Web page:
I had a laugh at that!
I would try running the Repair function through the Apps section in windows…
A good developer can do a lot with a crash dump and even more if the crash dump includes a memory dump. Sending those to Asobo will help. While not every crash can be analyzed that way, many, if not most, can (at least if their developers are any good). Basically, what Asobo needs to do is ensure that crash dumps are being sent to Microsoft and bucketized. What that means is that crashes with the same call stack get lumped together so the crashes that are affecting many people are easy to see. Then common crashes get bubbled up in the reporting, get visibility, get investigated, and get fixed without customers needing to explicitly needing to do anything. I say send them to Microsoft because that infrastructure is already in place for Asobo to pull from.
More debugging tools built into developer mode would be great. Asobo isn’t going to give anyone debug bits or real symbols because they want to both protect their IP as well as prevent piracy. I haven’t looked at it that hard, but Flight Simulator seems to have code in it to defeat debuggers. I was getting constant single step exceptions when I tried attaching. It would be great to have symbols and debug bits for sure, but I don’t see it happening.
IMO, the biggest problem with reporting bugs in general to Asobo (and it is the same problem that dedicated internal testers would have) is that it is difficult to provide repro steps for many bugs because they happen in the middle of a flight. Isolating bugs in this environment in order to provide a useful bug report with sufficient steps to reproduce is simply going to be too time consuming for most of the small set of people that might otherwise have the skills to do it. Honestly, I’m not filing that many bugs because I can’t provide enough useful information at the time and I’m not really willing to spend my free time investigating to the point where I can isolate said bug. And I’m certainly not willing to do this for free, no matter how I much might love Microsoft Flight Simulator. I would be willing to take a preview build and give ship/no ship feedback–provided that Asobo made any such builds painless to download and easy as well as quick to roll back if need be. Basically, I’d want a dedicated high-bandwidth port so that if I needed to wipe my whole Flight Simulator install, it wouldn’t take me half a day to get it back.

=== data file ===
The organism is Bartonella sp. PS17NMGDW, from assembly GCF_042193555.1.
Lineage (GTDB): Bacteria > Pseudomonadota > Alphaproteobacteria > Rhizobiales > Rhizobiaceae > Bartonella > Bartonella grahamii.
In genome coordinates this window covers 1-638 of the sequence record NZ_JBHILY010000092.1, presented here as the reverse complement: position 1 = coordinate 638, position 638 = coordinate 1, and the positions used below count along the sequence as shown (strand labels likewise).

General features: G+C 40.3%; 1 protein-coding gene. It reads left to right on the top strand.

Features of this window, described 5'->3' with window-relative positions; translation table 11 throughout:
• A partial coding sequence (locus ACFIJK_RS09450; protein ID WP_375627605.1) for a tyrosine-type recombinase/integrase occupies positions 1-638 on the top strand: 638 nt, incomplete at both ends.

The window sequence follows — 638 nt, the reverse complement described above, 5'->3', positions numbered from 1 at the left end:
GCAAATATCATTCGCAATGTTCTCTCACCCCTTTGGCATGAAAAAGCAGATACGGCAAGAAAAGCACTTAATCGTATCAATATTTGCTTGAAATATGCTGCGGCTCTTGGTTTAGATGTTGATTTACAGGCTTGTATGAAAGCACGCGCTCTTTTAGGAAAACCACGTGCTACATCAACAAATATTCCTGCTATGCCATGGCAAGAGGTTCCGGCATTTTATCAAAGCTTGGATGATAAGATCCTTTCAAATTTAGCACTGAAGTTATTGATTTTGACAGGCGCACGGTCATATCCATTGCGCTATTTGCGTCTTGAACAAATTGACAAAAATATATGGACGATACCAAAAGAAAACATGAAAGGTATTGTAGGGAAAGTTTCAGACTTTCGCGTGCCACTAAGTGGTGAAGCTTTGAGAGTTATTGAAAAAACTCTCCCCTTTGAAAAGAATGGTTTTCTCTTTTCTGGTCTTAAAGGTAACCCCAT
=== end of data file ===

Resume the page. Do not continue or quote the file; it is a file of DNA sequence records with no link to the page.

It would probably be much easier on everybody if Asobo could design a “flight data recorder” that would keep track of plane state. Maybe it could only be in a rolling buffer, but if you could hit a button when you encountered an issue and the resulting file would allow the plane to be put back in a state around when the bug happened, then it would provide a means for we as a community to be far more helpful. I could certainly see encountering a bug, pushing a button and being able to enter a quick description of what was going on and then having the report along with the data being automatically sent off to Asobo.